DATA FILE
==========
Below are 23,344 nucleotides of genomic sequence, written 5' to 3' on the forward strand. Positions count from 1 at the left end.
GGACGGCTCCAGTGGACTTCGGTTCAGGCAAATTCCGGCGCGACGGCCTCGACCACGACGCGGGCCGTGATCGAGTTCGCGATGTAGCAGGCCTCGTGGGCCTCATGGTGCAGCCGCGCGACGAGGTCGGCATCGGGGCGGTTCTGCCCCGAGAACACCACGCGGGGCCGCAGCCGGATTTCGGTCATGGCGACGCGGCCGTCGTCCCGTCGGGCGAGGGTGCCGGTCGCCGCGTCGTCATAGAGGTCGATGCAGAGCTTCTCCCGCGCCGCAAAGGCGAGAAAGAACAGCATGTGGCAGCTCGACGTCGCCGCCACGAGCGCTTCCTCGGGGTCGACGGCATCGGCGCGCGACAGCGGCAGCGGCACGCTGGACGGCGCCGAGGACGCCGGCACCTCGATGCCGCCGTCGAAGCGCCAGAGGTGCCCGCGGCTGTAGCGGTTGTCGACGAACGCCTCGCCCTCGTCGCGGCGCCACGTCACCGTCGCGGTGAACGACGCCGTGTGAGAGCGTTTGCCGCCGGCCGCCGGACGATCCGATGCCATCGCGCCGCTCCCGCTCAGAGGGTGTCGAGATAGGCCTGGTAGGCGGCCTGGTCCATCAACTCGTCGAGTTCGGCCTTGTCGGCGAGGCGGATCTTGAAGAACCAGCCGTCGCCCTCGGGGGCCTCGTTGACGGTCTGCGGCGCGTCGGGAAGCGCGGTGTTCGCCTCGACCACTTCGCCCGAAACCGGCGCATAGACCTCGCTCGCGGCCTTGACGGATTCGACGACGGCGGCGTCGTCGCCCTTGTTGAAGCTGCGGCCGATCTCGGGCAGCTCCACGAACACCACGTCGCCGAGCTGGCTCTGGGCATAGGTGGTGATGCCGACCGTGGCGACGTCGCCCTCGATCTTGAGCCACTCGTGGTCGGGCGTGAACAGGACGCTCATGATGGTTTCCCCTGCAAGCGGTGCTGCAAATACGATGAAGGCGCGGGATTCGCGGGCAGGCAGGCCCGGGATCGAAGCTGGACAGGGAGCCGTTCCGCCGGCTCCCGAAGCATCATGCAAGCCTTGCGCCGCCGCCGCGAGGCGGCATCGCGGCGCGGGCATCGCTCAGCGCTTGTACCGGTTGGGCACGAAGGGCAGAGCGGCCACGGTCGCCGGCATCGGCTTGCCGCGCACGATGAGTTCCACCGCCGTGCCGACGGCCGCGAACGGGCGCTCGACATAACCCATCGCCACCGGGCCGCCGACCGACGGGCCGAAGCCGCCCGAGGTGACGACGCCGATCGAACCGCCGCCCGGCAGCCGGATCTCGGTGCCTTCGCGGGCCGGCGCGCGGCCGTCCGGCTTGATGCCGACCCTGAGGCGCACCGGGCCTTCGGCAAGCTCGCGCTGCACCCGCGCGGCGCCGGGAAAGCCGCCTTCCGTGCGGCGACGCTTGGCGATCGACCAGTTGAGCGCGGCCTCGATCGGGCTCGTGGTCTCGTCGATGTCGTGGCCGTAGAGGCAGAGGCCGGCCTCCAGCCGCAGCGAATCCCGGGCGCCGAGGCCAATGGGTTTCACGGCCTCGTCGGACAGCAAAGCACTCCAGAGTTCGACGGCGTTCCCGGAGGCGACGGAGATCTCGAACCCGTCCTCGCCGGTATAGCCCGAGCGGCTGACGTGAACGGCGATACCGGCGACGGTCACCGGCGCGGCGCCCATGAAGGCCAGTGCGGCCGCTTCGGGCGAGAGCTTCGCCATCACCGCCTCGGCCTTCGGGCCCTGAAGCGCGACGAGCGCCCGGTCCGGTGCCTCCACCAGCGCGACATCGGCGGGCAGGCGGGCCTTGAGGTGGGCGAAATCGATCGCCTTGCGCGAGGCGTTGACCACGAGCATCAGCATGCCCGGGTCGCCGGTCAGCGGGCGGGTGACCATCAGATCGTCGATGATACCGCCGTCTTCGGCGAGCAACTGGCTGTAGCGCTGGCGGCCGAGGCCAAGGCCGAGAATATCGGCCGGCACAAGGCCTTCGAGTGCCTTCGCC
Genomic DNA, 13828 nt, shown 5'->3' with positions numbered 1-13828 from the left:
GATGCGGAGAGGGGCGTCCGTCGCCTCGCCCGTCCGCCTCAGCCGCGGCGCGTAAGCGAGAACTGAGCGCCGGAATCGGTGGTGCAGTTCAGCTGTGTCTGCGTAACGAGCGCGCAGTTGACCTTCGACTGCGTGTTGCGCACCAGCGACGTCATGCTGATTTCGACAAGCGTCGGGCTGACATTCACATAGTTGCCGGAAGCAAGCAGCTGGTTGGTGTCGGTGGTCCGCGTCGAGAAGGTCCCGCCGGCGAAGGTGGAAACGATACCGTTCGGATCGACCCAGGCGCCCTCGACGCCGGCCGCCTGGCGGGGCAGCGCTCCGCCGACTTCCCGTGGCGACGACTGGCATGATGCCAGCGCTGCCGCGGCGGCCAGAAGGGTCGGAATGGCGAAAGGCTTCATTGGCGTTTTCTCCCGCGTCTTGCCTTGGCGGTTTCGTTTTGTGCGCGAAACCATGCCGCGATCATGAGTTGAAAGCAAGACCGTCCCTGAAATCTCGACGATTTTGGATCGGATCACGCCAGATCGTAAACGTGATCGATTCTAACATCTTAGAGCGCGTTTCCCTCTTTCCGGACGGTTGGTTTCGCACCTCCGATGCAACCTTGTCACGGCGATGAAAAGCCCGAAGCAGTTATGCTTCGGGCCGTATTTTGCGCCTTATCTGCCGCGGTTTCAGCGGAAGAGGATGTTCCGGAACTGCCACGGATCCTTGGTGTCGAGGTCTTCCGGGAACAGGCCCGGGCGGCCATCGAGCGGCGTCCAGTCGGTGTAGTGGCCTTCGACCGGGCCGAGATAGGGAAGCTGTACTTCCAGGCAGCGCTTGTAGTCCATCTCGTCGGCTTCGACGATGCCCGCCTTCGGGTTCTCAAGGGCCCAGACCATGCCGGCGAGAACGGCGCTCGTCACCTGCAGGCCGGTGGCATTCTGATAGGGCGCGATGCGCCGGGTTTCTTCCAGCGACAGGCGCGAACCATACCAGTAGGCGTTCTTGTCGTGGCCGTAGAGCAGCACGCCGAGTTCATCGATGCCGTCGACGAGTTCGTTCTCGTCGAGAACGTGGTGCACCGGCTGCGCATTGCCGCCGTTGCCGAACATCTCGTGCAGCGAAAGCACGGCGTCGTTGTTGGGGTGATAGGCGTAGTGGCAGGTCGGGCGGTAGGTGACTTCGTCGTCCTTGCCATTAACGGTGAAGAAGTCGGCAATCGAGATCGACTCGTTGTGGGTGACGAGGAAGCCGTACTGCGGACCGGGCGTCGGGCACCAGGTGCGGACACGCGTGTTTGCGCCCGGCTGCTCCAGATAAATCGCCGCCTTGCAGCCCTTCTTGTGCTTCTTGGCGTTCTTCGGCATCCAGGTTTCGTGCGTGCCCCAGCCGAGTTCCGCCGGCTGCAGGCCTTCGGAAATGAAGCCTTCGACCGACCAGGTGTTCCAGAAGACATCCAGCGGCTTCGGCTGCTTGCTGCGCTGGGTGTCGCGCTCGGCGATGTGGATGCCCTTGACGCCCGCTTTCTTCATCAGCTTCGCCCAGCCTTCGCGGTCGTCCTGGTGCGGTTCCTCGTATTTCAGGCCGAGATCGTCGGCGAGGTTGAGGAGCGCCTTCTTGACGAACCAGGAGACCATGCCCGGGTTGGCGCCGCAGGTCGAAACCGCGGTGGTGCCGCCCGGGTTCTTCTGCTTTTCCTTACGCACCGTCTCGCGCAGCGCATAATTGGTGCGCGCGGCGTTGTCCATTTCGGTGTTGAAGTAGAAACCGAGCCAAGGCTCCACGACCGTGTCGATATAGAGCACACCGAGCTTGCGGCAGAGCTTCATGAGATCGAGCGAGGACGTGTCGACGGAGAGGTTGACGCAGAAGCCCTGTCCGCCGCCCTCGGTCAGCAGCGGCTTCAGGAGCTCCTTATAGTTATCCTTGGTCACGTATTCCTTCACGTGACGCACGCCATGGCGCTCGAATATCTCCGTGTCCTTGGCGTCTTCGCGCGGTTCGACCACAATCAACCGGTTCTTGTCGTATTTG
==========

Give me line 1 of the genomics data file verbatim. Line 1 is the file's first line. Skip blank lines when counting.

Below are 23,344 nucleotides of genomic sequence, written 5' to 3' on the forward strand. Positions count from 1 at the left end.